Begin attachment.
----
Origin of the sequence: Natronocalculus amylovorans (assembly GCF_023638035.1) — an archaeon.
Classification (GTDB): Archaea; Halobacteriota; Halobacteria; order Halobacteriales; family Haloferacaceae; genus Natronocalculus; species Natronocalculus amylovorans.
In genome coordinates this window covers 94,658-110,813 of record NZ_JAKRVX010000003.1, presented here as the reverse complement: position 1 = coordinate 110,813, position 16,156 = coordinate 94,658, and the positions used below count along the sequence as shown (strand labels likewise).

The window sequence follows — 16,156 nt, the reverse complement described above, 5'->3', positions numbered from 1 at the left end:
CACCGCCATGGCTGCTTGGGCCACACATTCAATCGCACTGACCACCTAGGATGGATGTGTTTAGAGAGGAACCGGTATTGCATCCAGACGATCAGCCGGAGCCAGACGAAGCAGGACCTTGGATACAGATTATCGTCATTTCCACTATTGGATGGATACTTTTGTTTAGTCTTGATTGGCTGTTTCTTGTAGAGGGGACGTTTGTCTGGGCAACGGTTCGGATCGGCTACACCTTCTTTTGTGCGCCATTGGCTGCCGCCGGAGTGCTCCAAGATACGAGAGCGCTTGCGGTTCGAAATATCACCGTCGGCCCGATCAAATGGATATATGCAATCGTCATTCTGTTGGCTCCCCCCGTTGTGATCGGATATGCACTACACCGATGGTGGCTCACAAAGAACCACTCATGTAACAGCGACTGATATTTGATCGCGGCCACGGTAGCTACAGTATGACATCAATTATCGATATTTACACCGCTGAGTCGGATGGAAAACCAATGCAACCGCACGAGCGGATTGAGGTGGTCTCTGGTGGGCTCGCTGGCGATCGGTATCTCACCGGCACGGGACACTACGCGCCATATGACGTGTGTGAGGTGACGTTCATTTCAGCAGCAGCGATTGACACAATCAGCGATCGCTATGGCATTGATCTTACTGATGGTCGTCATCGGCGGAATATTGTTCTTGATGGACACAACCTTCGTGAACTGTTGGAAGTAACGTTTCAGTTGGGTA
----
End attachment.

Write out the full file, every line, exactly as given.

Origin of the sequence: Natronocalculus amylovorans (assembly GCF_023638035.1) — an archaeon.
Classification (GTDB): Archaea; Halobacteriota; Halobacteria; order Halobacteriales; family Haloferacaceae; genus Natronocalculus; species Natronocalculus amylovorans.
In genome coordinates this window covers 94,658-110,813 of record NZ_JAKRVX010000003.1, presented here as the reverse complement: position 1 = coordinate 110,813, position 16,156 = coordinate 94,658, and the positions used below count along the sequence as shown (strand labels likewise).

The window sequence follows — 16,156 nt, the reverse complement described above, 5'->3', positions numbered from 1 at the left end:
CACCGCCATGGCTGCTTGGGCCACACATTCAATCGCACTGACCACCTAGGATGGATGTGTTTAGAGAGGAACCGGTATTGCATCCAGACGATCAGCCGGAGCCAGACGAAGCAGGACCTTGGATACAGATTATCGTCATTTCCACTATTGGATGGATACTTTTGTTTAGTCTTGATTGGCTGTTTCTTGTAGAGGGGACGTTTGTCTGGGCAACGGTTCGGATCGGCTACACCTTCTTTTGTGCGCCATTGGCTGCCGCCGGAGTGCTCCAAGATACGAGAGCGCTTGCGGTTCGAAATATCACCGTCGGCCCGATCAAATGGATATATGCAATCGTCATTCTGTTGGCTCCCCCCGTTGTGATCGGATATGCACTACACCGATGGTGGCTCACAAAGAACCACTCATGTAACAGCGACTGATATTTGATCGCGGCCACGGTAGCTACAGTATGACATCAATTATCGATATTTACACCGCTGAGTCGGATGGAAAACCAATGCAACCGCACGAGCGGATTGAGGTGGTCTCTGGTGGGCTCGCTGGCGATCGGTATCTCACCGGCACGGGACACTACGCGCCATATGACGTGTGTGAGGTGACGTTCATTTCAGCAGCAGCGATTGACACAATCAGCGATCGCTATGGCATTGATCTTACTGATGGTCGTCATCGGCGGAATATTGTTCTTGATGGACACAACCTTCGTGAACTGTTGGAAGTAACGTTTCAGTTGGGTA